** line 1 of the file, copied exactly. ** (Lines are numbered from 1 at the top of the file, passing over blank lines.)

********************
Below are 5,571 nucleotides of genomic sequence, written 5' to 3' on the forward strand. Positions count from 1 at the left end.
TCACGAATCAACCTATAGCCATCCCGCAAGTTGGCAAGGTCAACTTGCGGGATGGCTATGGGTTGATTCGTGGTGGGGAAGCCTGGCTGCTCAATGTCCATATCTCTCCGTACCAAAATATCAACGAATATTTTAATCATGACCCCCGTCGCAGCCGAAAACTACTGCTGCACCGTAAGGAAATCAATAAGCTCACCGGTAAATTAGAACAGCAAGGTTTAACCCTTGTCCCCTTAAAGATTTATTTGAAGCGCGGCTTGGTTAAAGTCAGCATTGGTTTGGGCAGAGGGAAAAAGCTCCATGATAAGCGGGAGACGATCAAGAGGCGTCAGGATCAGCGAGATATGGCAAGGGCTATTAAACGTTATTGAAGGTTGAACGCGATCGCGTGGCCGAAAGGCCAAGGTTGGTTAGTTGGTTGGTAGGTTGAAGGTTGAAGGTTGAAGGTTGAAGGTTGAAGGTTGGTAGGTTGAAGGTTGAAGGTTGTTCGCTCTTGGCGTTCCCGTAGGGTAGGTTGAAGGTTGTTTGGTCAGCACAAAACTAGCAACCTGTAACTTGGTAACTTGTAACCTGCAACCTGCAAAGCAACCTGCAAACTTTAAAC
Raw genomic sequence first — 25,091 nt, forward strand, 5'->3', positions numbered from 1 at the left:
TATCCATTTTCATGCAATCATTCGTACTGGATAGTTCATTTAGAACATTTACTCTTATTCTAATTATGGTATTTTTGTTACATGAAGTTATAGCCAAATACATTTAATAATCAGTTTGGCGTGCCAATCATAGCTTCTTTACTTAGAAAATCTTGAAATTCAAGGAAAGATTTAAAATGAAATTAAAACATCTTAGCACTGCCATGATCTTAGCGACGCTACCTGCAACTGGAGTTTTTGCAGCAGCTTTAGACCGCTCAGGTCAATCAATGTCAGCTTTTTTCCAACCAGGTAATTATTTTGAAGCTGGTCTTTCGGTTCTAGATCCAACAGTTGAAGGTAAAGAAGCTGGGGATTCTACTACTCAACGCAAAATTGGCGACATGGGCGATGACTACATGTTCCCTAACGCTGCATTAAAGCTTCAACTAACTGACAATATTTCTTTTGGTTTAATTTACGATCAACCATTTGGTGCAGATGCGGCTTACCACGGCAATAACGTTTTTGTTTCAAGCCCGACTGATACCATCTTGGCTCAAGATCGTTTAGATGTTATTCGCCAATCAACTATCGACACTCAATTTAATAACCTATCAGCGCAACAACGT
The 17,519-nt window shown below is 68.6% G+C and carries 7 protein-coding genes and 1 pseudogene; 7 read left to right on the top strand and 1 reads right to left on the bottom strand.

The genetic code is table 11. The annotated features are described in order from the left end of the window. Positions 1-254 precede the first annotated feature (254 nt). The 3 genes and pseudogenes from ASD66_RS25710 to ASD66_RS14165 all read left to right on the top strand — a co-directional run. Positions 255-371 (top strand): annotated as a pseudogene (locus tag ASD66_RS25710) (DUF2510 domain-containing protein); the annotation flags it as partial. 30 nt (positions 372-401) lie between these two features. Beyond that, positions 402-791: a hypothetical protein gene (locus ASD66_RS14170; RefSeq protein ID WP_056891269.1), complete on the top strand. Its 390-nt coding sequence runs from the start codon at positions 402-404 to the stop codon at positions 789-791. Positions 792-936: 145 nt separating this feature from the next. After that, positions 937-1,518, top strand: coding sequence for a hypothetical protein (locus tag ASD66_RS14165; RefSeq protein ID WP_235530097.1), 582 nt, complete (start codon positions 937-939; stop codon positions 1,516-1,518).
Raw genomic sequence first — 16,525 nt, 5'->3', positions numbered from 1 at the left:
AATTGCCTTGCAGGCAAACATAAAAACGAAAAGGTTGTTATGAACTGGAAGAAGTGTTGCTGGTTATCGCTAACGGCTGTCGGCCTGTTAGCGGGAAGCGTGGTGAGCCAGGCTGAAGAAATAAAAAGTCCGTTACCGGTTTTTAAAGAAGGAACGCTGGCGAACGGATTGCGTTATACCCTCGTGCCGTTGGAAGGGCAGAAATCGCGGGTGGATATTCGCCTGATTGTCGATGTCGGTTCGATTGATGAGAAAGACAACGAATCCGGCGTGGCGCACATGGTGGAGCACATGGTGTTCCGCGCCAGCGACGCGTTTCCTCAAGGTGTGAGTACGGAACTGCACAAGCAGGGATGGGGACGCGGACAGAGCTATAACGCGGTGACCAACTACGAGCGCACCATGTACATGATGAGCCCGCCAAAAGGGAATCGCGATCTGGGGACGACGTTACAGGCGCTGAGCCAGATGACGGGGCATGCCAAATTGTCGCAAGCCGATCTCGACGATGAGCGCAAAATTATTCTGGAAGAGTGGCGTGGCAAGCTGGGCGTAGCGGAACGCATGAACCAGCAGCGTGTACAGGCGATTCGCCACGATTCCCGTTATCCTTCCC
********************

Below are 5,571 nucleotides of genomic sequence, written 5' to 3' on the forward strand. Positions count from 1 at the left end.